Wed. July 27 Ferry from Hoek van Holland to Harwich, England
The river just kept getting larger and larger as we rode west. Along the way we came upon the largest water control gate in the world. After the devastating flood of 1953 (2000 people died and over 200,000 lost their homes) caused by a storm tidal surge in the North Sea, Holland started building an ingenious series of gates along their coastal rivers that can be closed when a surge comes. The weather is monitored every 2 minutes by computer and can close without human intervention. The one we saw is the largest of 20 or so and had a small museum and tour of the gate. It is 320 meters across the water. One half of the gate swings from each side of the river until they meet in the middle. After closing, the gate sinks to the bottom of the river. The exposed portion is 8 feet above the water so it blocks the water from going further up stream and flooding the lowlands. Very interesting.
When we left the museum, it started to sprinkle and the wind came up in a big way, so we put on our rain gear and headed off to the sea shore. We arrived at the beach, took the obligatory pictures, bought food for lunch and dinner then got in the ferry cue. The wind continued at a storm force, but no more rain. After at least a 45 min. wait in the line, we and about 15 other cyclists got on and put our bikes to rest in the hold. This ferry is large and very much like a cruise ship. The crossing was 6 hours. We spent the time working on our route to York, what to see in Cambridge, and talking with other touring cyclists from Germany and England. It was dark when we disembarked and a bit scary riding from the dock to our hotel in Harwich, but after a few wrong turns, we found it in the old village. It was a very cute and very old room above a pub. The building is from 1600 something. The floor in our room and bathroom was so uneven we felt like we were still on the ship or drunk when walking around.
We had the last 2 bowls of their soup of the day and went to sleep around midnight.
Thursday July 28 Harwich to Cambridge
We had our usual breakfast in the room and noticed a sign above the door on the building across the street from ours which told us why “The Mayflower” sign was in the village.
After riding around this really cute little sea village of Harwich and went down to the sea,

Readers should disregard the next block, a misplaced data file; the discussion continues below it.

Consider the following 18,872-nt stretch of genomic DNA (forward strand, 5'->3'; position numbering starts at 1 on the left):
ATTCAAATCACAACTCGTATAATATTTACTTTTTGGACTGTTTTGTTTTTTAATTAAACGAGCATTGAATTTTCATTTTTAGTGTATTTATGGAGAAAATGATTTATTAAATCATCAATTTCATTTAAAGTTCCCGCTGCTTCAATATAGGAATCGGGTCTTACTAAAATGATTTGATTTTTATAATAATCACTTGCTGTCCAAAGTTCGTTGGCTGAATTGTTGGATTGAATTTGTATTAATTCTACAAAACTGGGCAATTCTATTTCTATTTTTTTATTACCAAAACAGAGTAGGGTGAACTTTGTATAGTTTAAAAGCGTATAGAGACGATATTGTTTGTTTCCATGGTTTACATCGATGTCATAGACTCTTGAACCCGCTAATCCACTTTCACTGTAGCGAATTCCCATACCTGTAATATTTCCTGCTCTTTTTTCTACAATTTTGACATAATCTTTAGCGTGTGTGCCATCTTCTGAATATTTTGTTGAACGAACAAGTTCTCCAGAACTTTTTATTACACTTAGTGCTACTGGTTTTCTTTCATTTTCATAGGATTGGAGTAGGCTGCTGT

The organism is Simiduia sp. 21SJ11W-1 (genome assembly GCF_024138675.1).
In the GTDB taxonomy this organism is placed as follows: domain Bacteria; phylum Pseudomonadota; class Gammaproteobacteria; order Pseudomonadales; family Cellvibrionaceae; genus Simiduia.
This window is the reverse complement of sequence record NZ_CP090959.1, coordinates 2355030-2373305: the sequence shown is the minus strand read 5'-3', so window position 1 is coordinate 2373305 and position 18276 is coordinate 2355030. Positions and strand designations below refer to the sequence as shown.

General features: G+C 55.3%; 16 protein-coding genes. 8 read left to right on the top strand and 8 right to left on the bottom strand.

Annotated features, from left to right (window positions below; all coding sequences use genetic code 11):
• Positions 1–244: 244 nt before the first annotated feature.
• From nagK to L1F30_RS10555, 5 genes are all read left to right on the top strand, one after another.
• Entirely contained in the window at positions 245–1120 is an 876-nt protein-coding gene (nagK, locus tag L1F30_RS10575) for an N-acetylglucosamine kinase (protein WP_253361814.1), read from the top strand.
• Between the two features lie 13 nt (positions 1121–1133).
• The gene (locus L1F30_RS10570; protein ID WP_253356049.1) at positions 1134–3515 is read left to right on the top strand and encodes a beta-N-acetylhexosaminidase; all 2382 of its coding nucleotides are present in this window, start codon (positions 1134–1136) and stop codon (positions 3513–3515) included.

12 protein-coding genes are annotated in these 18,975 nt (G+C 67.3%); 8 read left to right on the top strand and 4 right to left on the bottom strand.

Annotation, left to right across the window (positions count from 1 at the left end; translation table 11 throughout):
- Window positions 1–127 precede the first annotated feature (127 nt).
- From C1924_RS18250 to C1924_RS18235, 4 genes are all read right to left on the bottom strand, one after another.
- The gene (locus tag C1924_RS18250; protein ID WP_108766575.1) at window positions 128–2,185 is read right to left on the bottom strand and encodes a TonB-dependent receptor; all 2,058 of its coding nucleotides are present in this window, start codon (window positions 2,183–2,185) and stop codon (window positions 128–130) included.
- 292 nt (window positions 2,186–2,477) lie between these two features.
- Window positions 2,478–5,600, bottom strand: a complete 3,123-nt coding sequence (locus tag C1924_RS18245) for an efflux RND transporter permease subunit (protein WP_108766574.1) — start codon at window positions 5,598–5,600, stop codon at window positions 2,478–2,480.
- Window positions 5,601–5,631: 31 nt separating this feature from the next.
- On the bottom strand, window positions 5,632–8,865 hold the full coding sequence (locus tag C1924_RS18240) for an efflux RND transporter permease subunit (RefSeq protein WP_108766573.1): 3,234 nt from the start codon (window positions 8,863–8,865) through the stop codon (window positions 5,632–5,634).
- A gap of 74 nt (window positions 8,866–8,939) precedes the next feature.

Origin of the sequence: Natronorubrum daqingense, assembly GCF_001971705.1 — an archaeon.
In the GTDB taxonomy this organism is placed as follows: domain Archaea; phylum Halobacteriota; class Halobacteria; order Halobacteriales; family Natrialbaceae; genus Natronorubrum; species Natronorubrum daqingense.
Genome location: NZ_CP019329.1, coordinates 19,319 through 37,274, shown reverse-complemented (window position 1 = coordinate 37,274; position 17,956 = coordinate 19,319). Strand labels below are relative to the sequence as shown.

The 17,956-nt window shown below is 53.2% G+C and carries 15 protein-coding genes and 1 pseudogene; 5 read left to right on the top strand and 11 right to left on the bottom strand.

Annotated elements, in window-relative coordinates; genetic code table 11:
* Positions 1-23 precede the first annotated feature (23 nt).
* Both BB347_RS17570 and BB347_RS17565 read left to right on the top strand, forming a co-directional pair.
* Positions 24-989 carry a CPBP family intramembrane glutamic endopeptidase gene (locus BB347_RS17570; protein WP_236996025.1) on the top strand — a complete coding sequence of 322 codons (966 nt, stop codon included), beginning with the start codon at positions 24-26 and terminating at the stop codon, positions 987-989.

we hopped on a 2 hour train to Cambridge.
There were 2 changes on the way and, of course, one station without an elevator, so got a workout by carrying our bikes and gear down then up the stairs to change platforms. A woman in her 30’s grabbed a couple of panniers and helped us with the chore.
There was a street market in the central square in Cambridge so did a little window shopping, ate our lunch and visited one of cambridges’ churches
before starting our peeks at the many college quads and chapels..They are all quite beautiful and impressive. See for yourselves:
Kings College and Chapel, the most famous and beautiful will be left for tomorrow morning. Around 5pm we rode out to the home of our Warmshowers host, Geoff Jones. Just before we got there it clouded over and threatened rain. The sun came out and treated us to a rainbow. Geoff has been retired for 10 years. He had owned a company that made diagnostic instruments used for high powered jet engines. He did well since his instruments attracted the American Air Force. Geoff has done many solo cycle tours around the world and was very interesting to talk. It was his 69yh birthday so we celebrated by taking him out to dinner at a neighborhood pub. After eating we all walked along the river for an hour or so. His IT knowledge came in handy as he helped us with suggestions and planning our route north to York.
Friday July 29 Cambridge
We woke up to the smell of fresh baked bread…not a bad way to start the day. The first thing on today’s agenda was to tour King’s College trying to beat the hordes of tourists.
We got finished and out of the Chapel just in time. These old College buildings and Chapels are unbelievably beautiful and the list of famous inventors, scientists, writers, etc. who’ve studied here is amazing.
We walked around town and peeked into a few more of the colleges when it started to rain.
To avoid the rain we ducked into a tiny Greek restaurant and had lunch. As this picture demonstrates, some are more hardy and perhaps more practiced than others when it comes to dealing with the elements..